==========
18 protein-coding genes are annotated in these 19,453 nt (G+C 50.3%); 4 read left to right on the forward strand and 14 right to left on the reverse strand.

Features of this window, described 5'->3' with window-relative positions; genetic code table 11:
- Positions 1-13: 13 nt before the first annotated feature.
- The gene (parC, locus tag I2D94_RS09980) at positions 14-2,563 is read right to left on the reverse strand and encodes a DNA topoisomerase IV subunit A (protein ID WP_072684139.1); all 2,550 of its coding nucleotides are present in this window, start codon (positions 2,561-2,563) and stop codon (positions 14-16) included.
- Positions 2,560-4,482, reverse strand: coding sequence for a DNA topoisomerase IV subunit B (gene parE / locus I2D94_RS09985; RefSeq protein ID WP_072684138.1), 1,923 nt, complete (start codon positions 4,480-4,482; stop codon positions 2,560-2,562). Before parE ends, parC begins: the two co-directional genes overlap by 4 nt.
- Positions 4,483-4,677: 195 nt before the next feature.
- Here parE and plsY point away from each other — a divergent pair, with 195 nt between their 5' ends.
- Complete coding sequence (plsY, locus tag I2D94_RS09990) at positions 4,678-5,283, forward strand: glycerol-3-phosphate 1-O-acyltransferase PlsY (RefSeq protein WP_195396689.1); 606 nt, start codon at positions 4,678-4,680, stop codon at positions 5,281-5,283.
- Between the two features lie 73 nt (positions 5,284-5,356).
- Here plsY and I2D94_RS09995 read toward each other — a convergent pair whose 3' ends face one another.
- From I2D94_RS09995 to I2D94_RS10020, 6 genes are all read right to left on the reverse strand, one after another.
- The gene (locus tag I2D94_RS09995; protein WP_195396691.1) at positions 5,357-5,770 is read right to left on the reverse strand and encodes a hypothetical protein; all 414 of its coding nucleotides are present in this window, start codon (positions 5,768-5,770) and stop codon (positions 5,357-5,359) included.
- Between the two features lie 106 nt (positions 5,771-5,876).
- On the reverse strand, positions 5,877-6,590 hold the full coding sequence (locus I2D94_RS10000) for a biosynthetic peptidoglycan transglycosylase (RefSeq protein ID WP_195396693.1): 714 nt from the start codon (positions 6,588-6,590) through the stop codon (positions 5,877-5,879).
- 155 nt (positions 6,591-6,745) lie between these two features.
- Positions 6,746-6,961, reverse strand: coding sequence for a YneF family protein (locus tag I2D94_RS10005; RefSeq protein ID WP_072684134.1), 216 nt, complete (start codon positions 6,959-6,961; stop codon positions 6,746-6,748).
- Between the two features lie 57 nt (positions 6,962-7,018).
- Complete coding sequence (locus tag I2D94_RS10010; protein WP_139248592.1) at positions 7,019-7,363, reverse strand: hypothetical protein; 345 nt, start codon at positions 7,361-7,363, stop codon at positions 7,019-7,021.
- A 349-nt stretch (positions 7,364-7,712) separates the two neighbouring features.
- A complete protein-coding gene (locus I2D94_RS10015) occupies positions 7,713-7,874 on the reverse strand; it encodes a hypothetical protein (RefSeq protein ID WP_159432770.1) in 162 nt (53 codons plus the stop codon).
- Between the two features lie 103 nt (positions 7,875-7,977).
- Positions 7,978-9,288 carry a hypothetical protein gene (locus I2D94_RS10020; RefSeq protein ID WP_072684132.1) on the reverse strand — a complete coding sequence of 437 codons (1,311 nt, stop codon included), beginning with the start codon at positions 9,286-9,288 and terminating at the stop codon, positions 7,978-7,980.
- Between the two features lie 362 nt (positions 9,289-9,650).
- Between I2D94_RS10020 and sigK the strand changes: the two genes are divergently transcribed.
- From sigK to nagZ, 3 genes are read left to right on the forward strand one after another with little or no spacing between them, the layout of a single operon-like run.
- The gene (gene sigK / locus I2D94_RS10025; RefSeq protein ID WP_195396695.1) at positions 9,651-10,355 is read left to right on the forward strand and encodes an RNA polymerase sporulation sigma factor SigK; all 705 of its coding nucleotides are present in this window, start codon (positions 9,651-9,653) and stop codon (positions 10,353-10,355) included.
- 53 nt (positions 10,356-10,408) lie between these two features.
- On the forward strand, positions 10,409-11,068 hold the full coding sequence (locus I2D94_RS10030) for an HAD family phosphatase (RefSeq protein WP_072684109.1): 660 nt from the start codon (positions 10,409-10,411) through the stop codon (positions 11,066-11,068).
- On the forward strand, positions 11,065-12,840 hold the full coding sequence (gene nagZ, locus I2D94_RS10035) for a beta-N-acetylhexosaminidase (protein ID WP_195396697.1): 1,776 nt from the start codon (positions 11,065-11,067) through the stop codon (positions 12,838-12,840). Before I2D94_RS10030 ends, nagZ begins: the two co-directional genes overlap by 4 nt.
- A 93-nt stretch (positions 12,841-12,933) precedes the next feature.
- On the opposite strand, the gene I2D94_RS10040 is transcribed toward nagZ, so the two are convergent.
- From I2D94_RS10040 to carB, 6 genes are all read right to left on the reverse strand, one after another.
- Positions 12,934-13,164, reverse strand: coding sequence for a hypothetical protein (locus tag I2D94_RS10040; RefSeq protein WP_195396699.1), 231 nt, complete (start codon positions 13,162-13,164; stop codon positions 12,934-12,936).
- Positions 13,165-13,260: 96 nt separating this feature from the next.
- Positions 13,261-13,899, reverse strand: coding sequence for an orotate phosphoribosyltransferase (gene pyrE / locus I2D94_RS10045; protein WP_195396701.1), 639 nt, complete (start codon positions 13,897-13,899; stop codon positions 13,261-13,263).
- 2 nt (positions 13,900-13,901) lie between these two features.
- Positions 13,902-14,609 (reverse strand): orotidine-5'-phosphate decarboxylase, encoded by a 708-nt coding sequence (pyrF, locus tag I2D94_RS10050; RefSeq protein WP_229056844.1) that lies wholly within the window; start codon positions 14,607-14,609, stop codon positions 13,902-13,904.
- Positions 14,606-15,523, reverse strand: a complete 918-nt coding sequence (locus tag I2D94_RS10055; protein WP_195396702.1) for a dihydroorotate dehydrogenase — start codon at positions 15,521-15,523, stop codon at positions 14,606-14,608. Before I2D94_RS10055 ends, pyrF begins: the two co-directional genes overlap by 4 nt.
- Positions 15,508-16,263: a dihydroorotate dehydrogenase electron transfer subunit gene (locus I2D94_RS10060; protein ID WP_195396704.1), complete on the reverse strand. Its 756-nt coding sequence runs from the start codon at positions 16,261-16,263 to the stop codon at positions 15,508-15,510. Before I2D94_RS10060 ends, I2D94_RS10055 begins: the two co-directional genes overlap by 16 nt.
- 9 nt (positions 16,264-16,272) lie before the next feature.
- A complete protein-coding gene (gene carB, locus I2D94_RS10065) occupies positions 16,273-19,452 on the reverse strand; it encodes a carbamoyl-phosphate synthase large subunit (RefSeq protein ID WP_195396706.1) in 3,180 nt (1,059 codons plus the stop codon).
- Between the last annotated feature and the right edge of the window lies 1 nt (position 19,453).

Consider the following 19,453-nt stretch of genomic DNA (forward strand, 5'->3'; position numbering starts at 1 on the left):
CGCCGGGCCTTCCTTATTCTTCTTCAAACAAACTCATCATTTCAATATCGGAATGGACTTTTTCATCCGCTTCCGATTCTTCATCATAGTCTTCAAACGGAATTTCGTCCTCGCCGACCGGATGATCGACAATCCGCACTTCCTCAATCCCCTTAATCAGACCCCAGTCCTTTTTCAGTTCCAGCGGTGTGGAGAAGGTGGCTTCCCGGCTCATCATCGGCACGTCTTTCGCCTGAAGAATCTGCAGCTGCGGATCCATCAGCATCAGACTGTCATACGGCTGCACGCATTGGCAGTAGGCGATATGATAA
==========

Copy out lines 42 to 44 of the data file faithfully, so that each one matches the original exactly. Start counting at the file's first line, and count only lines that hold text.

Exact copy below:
- Between the last annotated feature and the right edge of the window lies 1 nt (position 19,453).

Consider the following 19,453-nt stretch of genomic DNA (forward strand, 5'->3'; position numbering starts at 1 on the left):
CGCCGGGCCTTCCTTATTCTTCTTCAAACAAACTCATCATTTCAATATCGGAATGGACTTTTTCATCCGCTTCCGATTCTTCATCATAGTCTTCAAACGGAATTTCGTCCTCGCCGACCGGATGATCGACAATCCGCACTTCCTCAATCCCCTTAATCAGACCCCAGTCCTTTTTCAGTTCCAGCGGTGTGGAGAAGGTGGCTTCCCGGCTCATCATCGGCACGTCTTTCGCCTGAAGAATCTGCAGCTGCGGATCCATCAGCATCAGACTGTCATACGGCTGCACGCATTGGCAGTAGGCGATATGATAA